My own unapologetic opinions on books and writing.
by Matt Haig
This started out with a really pleasant tone, though there was a lot of 'telling'. Sometimes that can fit the story, putting background into context. It is not about time travel, as I presumed, but about a man who has a 'condition' that makes him very long lived, the opposite of the premature aging diseases we've all heard of.
Part of the story is about his quest to find his daughter who shares the condition, but he has much to learn from others of his kind. The story unfolds slowly in the first few chapters and blossoms into questions of the meaning of life and the importance of pleasures and especially of the power of music to move the soul.
I found myself captivated by the journey through time, seeing historic periods through Tom's eyes. He was a likeable character, though rather sad and world weary. The descriptions of what it was like to live through various times were believable and I enjoyed reading it very much.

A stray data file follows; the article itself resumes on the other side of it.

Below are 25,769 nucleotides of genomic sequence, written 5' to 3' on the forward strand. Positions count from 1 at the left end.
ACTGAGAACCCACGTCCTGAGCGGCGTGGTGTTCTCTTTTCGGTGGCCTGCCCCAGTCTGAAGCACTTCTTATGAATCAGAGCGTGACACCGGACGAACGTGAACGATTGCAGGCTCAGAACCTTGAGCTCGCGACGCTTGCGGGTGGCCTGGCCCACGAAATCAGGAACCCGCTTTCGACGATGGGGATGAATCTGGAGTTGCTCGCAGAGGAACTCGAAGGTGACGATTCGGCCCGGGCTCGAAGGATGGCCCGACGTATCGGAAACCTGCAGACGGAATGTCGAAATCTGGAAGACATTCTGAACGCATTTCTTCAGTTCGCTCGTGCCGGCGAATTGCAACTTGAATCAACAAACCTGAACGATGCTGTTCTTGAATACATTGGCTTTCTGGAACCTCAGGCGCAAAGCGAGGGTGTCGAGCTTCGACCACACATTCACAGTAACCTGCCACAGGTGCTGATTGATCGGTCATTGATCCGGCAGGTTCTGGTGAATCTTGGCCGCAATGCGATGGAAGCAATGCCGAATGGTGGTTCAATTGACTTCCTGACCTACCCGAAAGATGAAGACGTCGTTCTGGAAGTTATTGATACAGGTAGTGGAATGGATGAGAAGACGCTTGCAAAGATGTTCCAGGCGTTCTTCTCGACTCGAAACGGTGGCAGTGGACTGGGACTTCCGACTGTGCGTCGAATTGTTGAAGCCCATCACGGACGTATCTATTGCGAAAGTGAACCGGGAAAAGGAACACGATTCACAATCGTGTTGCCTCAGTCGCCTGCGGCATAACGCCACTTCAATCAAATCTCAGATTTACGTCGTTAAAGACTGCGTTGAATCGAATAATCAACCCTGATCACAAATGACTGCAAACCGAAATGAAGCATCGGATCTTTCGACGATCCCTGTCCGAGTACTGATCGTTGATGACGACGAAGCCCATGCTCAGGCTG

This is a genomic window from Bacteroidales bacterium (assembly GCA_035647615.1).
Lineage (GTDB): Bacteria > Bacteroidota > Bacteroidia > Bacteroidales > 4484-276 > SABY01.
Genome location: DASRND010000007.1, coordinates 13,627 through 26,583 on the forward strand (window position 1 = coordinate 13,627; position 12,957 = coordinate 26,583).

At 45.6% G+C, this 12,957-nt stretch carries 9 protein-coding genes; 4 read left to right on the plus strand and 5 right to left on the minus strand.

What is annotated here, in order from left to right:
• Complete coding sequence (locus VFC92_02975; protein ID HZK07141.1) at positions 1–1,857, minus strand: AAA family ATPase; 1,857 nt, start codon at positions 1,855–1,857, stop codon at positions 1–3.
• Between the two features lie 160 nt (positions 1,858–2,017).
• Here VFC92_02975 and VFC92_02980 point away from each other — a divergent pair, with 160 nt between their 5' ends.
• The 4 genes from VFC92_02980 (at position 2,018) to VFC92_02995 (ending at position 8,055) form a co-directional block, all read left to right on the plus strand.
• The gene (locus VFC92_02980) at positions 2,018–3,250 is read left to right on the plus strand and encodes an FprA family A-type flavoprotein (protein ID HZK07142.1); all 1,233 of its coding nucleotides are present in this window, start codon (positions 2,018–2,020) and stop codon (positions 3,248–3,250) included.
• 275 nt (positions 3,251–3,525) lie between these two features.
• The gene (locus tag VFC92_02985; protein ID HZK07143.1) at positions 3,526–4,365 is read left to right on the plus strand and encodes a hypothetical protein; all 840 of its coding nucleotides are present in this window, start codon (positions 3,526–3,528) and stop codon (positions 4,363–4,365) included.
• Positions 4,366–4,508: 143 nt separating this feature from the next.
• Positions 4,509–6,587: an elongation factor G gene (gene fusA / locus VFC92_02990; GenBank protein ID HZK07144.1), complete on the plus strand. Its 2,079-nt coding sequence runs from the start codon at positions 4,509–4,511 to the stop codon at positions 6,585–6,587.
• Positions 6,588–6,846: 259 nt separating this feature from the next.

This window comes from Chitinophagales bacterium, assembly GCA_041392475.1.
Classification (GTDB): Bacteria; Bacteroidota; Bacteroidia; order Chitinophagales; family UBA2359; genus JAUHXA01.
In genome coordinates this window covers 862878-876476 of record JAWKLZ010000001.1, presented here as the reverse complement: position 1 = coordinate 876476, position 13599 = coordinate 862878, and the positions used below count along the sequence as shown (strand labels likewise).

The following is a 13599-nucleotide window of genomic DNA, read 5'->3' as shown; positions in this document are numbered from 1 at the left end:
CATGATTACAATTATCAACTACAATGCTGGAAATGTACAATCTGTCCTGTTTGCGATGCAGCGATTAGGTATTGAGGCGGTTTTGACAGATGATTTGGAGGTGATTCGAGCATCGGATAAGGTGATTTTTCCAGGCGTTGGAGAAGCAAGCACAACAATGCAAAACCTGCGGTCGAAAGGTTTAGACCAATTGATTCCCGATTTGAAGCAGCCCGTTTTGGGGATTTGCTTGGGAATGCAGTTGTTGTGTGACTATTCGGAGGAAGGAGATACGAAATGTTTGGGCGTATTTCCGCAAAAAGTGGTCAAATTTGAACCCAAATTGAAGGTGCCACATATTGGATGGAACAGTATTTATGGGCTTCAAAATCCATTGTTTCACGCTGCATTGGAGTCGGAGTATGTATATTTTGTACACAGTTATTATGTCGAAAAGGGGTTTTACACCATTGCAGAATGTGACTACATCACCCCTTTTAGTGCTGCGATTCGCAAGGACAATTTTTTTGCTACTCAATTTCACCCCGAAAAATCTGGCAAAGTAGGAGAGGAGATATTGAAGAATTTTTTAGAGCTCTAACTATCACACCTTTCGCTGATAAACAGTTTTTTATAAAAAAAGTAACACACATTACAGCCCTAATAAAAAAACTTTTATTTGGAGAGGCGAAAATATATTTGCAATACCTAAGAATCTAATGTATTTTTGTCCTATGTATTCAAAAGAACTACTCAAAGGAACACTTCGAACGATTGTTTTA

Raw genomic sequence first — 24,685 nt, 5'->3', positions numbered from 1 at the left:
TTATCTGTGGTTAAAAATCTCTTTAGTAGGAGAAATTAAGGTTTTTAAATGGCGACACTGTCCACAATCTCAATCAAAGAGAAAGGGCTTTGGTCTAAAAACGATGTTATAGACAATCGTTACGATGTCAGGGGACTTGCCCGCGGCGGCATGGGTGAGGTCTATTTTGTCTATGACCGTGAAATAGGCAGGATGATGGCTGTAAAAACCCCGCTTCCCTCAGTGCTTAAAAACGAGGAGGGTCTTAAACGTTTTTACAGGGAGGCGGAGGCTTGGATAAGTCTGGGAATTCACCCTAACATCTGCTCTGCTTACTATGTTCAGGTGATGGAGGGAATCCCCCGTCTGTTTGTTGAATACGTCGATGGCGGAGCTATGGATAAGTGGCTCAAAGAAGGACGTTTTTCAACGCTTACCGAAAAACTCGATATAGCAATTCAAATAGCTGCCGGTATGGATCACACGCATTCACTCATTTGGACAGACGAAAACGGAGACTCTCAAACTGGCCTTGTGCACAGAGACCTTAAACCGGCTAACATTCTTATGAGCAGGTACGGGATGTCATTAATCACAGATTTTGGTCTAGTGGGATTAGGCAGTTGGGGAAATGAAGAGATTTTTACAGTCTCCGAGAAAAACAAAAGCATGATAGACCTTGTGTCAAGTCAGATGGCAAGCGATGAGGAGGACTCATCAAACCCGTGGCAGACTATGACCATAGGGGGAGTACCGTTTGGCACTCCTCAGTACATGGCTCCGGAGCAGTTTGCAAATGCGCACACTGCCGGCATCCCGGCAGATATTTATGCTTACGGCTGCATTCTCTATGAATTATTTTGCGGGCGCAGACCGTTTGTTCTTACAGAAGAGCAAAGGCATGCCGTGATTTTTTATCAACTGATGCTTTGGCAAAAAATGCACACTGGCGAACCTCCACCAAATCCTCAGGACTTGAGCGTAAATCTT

A shock twist near the end didn't have quite the impact on me that I think was intended. I felt it was a little rushed and there was insufficient explanation of motivation. Apart from that, the story gave me a lot of enjoyment and I wouldn't hesitate to recommend it to anyone with any interest in history at all.